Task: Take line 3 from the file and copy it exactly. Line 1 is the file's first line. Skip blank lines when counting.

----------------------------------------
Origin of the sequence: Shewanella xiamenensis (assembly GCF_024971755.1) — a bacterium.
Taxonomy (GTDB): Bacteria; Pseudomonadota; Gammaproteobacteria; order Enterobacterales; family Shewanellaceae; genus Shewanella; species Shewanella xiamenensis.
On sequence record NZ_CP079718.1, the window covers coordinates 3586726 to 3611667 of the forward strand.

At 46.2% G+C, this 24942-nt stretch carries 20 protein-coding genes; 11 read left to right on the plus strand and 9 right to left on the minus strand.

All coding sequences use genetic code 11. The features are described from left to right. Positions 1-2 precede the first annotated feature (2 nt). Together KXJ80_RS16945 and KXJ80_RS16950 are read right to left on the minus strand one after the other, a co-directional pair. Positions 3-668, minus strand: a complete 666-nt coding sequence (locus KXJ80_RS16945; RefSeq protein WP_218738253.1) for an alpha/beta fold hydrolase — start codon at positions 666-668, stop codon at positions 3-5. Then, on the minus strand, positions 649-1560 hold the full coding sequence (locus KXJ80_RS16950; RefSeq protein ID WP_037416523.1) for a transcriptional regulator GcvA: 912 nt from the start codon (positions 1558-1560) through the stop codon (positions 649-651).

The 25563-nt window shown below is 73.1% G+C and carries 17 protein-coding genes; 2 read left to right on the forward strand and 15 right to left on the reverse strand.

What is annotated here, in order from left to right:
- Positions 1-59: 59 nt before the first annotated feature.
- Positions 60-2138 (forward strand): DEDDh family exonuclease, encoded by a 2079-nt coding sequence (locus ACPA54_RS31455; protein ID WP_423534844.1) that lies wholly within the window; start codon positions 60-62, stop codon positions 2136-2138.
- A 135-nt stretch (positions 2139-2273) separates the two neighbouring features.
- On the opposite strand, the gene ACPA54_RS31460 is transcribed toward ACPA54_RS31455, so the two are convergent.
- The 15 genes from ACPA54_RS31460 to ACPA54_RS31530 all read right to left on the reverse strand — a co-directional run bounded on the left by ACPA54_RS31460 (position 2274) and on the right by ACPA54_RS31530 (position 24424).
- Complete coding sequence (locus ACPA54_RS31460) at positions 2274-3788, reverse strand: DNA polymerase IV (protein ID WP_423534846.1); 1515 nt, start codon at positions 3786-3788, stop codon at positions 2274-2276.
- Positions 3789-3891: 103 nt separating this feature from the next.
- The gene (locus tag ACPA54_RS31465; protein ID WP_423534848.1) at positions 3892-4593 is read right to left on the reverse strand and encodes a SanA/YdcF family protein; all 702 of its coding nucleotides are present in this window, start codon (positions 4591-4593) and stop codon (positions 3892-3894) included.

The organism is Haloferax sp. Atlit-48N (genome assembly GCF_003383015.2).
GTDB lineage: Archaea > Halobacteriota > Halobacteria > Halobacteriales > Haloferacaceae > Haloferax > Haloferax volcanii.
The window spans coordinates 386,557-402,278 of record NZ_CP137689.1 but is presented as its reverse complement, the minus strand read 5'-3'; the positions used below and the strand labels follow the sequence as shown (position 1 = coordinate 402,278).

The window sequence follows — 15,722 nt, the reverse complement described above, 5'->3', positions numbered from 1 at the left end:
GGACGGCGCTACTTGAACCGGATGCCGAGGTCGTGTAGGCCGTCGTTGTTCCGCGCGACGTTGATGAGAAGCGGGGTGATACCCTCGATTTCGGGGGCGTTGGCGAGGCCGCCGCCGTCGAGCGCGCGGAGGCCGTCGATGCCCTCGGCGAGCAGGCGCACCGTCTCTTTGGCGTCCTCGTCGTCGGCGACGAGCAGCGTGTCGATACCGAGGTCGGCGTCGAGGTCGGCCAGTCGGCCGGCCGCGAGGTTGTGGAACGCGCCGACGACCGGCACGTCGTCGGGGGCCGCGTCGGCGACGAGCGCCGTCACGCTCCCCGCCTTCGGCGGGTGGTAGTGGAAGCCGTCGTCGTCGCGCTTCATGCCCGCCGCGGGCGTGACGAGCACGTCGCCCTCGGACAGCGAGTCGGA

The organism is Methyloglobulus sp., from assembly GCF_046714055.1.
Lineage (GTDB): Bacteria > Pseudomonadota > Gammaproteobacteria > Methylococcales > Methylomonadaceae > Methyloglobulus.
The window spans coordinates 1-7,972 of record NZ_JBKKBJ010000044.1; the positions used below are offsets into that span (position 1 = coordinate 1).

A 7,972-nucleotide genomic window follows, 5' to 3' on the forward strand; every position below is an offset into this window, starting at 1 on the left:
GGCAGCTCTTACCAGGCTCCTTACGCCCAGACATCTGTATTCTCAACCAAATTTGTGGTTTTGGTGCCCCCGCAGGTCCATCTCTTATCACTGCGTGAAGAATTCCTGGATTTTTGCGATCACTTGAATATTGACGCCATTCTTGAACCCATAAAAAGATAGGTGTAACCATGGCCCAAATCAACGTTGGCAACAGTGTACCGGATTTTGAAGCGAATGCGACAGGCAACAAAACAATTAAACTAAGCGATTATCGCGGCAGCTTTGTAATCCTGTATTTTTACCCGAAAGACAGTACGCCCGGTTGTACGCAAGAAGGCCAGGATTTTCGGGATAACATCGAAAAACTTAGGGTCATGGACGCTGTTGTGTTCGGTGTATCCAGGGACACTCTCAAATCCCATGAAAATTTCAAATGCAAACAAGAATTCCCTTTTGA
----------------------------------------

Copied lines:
On sequence record NZ_CP079718.1, the window covers coordinates 3586726 to 3611667 of the forward strand.